Such drastic title changes in translation are not all that uncommon in and beyond Arabic literature. Often, we can blame publishers’ desires to capitalize on “Western” readers’ desires for an exotic Orient. (People have compiled whole lists of titles and cover art that reflect this trend in Middle Eastern literature in translation. A particular example that springs to mind is a book by Nawal Saadawi, the famous Egyptian writer, doctor, and feminist, called al-wijh al-‘ārī lil-mar’ah al-‘arabīyah – that is, “the naked face of the Arab woman” – which became, mystifyingly, The Hidden Face of Eve in the published English translation.) Other times, the translator or author or both decide on a change to pick up on the new connotative possibilities afforded in the language of the translation. (A good example of this is Paula Haydar and Nadine Sinno’s translation of Rachid al-Daif’s Taṣṭifil Mīrīl Strīb, which they titled Whose Afraid of Meryl Streep. Their discussion of this choice in their translators’ preface is one of my favorite examples of the peculiar genre of translators writing about translation.) And sometimes, it’s the author who decides to change the title, because a new translation is a chance to revise one’s previously published work. (Sinan Antoon self-translated his novel Waḥdaha shajarat al-rummān [the Pomegranate Tree Alone] and, in the process of translating, realized that the title he really wanted the novel to have was The Corpse Washer. And so that’s how you’ll find it in English.)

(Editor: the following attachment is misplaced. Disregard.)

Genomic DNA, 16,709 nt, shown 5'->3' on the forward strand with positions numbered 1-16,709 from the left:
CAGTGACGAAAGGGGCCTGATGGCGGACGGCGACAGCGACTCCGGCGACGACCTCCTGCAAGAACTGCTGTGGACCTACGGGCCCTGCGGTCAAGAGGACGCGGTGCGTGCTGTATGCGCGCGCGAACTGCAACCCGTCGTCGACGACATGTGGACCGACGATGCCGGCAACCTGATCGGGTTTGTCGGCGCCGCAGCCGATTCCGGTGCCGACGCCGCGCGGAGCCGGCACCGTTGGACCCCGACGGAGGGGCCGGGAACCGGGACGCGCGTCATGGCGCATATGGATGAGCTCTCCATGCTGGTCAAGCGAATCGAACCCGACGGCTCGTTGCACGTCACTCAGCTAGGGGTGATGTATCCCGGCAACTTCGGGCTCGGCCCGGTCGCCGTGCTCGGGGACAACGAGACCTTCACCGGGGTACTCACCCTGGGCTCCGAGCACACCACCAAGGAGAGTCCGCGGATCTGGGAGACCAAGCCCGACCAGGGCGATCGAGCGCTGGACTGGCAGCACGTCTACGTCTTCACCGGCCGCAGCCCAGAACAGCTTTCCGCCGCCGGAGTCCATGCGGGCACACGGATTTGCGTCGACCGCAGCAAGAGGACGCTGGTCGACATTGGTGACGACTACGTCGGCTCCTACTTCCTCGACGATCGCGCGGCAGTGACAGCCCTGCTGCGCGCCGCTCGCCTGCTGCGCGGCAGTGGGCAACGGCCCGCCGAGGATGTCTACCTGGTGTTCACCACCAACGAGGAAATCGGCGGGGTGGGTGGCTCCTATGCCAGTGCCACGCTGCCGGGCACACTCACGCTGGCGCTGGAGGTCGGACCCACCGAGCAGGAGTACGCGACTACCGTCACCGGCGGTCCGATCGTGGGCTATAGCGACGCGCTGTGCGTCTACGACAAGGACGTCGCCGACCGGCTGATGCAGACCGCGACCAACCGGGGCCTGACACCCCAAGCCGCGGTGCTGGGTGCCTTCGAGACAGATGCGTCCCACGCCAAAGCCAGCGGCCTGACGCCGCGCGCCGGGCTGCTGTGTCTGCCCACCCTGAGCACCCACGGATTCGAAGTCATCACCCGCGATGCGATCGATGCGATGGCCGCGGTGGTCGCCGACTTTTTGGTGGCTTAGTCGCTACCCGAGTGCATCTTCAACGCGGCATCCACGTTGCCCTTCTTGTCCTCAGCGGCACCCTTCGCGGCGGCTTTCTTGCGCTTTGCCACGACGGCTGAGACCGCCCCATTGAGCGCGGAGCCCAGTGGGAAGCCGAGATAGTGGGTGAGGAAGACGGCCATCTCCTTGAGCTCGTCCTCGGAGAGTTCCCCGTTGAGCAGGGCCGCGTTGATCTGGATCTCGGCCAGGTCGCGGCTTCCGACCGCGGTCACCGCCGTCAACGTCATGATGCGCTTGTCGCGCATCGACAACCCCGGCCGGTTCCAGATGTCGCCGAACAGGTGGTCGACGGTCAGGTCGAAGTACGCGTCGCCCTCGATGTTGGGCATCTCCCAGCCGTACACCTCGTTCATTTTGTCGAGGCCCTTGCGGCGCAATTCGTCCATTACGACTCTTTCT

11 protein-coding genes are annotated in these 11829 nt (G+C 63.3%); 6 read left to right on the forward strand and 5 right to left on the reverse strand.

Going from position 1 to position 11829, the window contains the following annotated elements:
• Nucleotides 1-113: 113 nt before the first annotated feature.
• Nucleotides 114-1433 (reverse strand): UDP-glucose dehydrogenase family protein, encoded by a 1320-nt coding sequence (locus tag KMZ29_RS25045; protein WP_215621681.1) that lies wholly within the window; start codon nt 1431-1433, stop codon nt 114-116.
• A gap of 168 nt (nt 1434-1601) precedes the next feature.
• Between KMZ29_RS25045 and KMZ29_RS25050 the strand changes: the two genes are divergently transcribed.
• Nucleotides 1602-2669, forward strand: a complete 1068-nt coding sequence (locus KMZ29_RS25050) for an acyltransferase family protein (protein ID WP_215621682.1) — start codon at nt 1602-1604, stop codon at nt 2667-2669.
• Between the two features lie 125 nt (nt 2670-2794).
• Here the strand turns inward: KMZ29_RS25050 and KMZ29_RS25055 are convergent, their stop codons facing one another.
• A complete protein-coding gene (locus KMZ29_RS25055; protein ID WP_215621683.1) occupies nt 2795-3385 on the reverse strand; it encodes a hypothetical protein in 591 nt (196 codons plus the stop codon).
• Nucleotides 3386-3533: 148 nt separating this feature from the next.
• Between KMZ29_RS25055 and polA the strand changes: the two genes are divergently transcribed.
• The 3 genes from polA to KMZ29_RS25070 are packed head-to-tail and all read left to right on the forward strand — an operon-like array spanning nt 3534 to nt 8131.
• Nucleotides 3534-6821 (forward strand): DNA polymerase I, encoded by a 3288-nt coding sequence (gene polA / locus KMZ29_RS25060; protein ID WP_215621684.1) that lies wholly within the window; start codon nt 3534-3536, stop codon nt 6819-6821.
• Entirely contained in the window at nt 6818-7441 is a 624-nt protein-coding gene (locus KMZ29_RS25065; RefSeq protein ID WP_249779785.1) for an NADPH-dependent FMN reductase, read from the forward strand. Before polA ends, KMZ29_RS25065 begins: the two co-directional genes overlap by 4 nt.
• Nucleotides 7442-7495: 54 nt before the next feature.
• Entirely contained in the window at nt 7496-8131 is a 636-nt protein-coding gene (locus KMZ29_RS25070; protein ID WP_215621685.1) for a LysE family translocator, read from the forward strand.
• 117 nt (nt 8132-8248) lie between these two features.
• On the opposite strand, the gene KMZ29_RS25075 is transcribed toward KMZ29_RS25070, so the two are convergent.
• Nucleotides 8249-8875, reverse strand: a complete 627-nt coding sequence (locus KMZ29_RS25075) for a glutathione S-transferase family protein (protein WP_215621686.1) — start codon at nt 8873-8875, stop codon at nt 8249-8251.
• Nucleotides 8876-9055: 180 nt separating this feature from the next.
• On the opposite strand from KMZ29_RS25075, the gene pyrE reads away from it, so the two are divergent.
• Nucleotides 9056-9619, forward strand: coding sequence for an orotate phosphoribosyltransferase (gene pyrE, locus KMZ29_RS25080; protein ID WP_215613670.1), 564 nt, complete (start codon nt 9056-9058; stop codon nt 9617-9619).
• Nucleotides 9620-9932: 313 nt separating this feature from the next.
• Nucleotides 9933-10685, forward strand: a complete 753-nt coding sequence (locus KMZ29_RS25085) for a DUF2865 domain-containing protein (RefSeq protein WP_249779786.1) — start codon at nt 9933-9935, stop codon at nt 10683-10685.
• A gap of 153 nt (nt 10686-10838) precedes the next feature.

And now to return to the case of A Thousand and One Nights (or One Thousand and One Nights/The Thousand and One Nights/A Thousand Nights and A Night/Alf Layla wa Layla), arguably one of the most famous pieces of world literature and the work that lends its title to Chapter Eight of Kafka in Tangier: a new translation was published last year not under any of the above titles, but as The Arabian Nights. The translator, Yasmine Seale, fought for it to be called One Thousand and One Nights to more accurately reflect the stories’ title in Arabic and just about every other language than English, and to do away with the Orientalist, anachronistic, and inaccurate epithet “Arabian.” Here is the reasoning she sent to Norton (and shared on Twitter after the publisher won out):
I bring this up here because – well mostly I bring it up here because I feel like ranting a bit in solidarity with Yasmine Seale and on behalf of translators everywhere whose translational choices are bulldozed by wrong-headed publishing houses – but also because thinking about how to translate the title of this chapter got me thinking about how much one’s own translation choices are figured by previous translations. Often, when there is a direct or indirect insertion of another text into the text I’m translating – like in Chapter 8, which quotes from the muallaqah of Imru’ al-Qays, or Chapter 10, which references Surat Yusuf from the Qur’an – I’m very grateful to be able to draw on the work of translators who have engaged seriously with the whole text, rather than having to do my own cursory translation of an out-of-context fragment. And all the better when, as is the case with the muallaqah and the Qur’an, there is a wealth of translations that I can choose from.